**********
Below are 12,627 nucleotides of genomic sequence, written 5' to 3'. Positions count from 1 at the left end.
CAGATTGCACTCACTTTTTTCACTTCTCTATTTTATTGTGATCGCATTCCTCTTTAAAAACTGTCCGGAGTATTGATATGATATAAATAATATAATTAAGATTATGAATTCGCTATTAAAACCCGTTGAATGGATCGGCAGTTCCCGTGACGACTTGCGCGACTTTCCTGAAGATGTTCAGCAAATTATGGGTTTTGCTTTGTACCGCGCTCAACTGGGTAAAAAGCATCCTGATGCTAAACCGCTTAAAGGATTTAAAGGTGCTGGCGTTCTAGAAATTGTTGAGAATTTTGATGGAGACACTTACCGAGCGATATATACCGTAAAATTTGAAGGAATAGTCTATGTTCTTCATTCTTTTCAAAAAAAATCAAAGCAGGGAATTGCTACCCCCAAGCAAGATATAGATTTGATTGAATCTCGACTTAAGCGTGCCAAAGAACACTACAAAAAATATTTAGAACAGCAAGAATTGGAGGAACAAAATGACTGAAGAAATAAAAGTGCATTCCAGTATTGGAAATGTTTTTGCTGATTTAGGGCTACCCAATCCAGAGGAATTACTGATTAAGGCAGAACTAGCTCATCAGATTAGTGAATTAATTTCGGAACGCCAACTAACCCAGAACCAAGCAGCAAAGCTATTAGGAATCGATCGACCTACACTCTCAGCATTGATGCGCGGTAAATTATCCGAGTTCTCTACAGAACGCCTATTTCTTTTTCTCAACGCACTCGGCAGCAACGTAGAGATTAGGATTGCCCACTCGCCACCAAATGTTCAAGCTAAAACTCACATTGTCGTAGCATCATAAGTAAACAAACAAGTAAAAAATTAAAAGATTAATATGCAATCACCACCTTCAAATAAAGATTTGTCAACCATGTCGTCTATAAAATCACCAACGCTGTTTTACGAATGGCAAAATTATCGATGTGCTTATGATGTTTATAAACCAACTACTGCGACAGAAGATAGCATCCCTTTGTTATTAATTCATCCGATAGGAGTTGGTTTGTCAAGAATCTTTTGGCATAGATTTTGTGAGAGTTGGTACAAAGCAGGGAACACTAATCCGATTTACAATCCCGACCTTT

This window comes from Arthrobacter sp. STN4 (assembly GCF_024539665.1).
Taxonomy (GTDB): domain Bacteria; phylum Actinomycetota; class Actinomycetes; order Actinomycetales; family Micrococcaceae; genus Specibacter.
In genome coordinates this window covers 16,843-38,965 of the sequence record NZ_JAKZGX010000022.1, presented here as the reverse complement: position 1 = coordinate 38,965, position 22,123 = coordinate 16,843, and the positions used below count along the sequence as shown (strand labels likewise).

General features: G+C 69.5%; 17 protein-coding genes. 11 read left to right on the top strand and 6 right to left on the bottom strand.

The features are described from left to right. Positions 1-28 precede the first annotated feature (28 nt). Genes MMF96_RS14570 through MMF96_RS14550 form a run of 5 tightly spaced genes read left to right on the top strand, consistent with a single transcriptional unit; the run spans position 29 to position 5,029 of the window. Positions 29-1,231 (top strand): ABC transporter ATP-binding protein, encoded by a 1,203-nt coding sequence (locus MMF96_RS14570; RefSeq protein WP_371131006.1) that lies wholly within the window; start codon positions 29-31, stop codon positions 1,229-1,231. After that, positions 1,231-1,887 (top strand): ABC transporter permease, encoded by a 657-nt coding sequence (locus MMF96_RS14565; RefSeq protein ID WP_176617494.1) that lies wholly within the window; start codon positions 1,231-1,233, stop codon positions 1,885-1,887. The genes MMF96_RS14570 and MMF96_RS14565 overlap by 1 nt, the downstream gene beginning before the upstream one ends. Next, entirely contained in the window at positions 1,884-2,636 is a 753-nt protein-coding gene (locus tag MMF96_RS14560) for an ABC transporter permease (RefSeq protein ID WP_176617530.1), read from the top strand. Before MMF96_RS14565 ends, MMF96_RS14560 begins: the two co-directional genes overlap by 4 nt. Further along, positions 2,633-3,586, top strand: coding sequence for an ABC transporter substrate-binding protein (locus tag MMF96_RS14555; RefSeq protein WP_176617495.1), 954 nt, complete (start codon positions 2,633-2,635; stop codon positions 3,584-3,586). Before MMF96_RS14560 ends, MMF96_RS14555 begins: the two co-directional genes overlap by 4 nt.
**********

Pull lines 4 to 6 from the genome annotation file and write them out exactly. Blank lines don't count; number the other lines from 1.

Taxonomy (GTDB): domain Bacteria; phylum Actinomycetota; class Actinomycetes; order Actinomycetales; family Micrococcaceae; genus Specibacter.
In genome coordinates this window covers 16,843-38,965 of the sequence record NZ_JAKZGX010000022.1, presented here as the reverse complement: position 1 = coordinate 38,965, position 22,123 = coordinate 16,843, and the positions used below count along the sequence as shown (strand labels likewise).

General features: G+C 69.5%; 17 protein-coding genes. 11 read left to right on the top strand and 6 right to left on the bottom strand.